The Green Sheet Online Edition
February 25, 2013 • Issue 13:02:02
Make the most of work
Procrastination is common enough in the workplace. Who hasn't run out for an extra cup of coffee or talked sports or current events at length before making the first sales call of the day? While procrastination can become serious enough to undermine job performance, fortunately, for most of us, it can be overcome - or at least lessened. And the solution is all in the mind.
A productive mindset
Here are several thoughts to help you focus on the job at hand:
- Work is good: The first thing to do is remember that it feels good to be productive. Work keeps the mind and spirit active. It also provides structure to our days. No matter how much you might long to retire to an exotic island and relax all day long, a life of endless leisure can be extremely boring. Work provides contrast that makes our hobbies and recreations all the more enjoyable.
- Work is healthy: Work also makes people feel useful. Whether you work in a little sales office or at a big corporation, you are part of a team that is striving to reach a shared goal. It might be a sales quota or a team project, but it is an endeavor in which you are important to its success. It is a blessing that others count on you. Just look at the loneliness and lack of self worth that plague people who are unemployed to realize how important work is.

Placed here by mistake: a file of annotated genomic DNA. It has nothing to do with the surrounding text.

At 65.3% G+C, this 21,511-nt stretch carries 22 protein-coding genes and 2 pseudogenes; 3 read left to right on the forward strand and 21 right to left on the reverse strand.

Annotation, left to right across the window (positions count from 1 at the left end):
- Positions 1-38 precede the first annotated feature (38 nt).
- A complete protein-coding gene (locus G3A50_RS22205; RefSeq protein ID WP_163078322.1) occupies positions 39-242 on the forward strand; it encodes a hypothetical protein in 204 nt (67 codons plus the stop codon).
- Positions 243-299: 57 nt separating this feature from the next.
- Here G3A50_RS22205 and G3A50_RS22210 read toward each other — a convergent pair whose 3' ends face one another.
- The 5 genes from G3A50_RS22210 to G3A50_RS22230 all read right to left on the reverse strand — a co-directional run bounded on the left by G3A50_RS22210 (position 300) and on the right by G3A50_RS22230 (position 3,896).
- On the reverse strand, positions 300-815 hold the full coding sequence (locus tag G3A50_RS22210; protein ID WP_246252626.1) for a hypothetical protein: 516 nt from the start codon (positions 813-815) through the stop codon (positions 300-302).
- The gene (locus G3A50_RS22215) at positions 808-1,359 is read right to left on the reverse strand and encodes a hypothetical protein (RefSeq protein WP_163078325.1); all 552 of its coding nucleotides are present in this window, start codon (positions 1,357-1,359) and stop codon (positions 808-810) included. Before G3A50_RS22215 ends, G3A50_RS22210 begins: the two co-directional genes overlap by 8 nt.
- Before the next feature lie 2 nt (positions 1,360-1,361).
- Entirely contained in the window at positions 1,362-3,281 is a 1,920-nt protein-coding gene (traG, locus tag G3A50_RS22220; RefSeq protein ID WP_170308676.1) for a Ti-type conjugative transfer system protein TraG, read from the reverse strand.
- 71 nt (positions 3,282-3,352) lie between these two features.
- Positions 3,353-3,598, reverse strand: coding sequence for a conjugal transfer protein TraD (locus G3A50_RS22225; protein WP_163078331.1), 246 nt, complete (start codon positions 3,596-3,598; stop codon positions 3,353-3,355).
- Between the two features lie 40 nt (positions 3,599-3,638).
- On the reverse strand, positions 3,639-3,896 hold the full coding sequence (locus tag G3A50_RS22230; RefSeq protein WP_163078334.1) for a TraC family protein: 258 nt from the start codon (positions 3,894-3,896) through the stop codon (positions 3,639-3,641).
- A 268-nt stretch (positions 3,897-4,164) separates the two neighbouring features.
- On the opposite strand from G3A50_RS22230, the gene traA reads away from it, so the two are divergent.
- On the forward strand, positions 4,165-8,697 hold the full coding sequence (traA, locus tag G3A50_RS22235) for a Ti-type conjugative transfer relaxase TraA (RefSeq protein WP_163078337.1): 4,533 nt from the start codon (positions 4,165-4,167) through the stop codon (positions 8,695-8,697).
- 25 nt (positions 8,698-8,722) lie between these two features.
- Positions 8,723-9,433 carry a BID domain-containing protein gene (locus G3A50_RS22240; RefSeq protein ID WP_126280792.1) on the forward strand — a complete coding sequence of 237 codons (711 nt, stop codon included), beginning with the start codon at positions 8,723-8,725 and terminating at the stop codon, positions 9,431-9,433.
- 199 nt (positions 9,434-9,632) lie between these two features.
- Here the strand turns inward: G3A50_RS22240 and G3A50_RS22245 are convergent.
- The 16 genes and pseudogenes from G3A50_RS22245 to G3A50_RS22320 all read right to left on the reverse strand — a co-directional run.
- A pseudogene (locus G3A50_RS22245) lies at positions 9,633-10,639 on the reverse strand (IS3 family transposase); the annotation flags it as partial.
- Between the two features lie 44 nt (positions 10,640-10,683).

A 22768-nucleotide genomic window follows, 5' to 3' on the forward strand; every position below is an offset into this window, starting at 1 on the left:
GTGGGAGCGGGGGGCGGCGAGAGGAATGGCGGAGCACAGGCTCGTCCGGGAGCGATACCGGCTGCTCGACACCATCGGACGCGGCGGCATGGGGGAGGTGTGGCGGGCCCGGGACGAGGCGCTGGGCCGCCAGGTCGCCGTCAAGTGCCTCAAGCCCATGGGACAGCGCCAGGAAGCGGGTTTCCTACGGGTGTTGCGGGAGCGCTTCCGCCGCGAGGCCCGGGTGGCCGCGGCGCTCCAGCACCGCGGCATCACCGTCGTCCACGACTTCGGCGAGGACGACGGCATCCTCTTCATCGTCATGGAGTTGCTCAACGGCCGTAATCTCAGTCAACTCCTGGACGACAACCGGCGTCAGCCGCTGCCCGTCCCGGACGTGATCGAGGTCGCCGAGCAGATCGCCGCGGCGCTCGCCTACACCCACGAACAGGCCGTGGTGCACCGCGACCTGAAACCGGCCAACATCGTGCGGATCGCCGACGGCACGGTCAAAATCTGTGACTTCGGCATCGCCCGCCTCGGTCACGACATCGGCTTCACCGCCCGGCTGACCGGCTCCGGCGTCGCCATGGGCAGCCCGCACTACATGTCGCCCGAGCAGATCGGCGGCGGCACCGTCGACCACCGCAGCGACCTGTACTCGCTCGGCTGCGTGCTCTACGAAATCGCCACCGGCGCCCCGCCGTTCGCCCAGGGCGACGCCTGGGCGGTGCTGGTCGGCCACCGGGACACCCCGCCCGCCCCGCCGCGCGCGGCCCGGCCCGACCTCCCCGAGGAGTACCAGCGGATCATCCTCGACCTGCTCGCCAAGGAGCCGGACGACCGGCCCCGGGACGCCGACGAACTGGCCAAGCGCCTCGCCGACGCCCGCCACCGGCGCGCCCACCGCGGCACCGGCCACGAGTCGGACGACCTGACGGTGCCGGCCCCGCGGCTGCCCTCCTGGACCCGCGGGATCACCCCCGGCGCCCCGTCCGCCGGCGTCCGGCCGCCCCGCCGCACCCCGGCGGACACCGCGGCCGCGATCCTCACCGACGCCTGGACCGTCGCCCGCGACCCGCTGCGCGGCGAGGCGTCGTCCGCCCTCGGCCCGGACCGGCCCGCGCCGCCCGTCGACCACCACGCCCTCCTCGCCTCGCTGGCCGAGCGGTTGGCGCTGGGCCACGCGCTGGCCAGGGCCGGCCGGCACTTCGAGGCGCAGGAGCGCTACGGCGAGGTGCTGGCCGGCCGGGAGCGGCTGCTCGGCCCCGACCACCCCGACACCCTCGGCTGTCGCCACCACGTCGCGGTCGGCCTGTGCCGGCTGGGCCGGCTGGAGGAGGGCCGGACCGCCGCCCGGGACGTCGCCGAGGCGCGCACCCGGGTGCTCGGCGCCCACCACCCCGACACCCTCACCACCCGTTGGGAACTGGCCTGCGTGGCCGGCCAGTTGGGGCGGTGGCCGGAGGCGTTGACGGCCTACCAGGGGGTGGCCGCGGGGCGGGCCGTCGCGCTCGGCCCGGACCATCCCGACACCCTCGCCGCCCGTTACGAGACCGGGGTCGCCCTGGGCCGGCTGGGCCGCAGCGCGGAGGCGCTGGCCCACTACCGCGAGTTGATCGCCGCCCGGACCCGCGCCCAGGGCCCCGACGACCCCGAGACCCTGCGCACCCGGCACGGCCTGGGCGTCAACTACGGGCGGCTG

- Work is work: Get over the idea that work should be fun. Supposedly "fun" jobs, like acting or playing sports for a living, are often highly stressful occupations, with high rates of unemployment and depression. Fun jobs are also often low-paying, as fun is considered compensation for getting paid $10 an hour. So not having fun at work can be a good thing.
- Work works for you: Not everyone can be in love with their jobs. If you're not one of the lucky few, view your job as a means to an end. Make your work part of some grand, larger goal, such as funding a trip to Europe to trace the history of your ancestors, or founding a scholarship at your former high school, or making a large donation to a wildlife preserve.
If you focus on the goal, work automatically becomes more meaningful, and often more satisfying - even enjoyable. So, click off that YouTube video and make that call.
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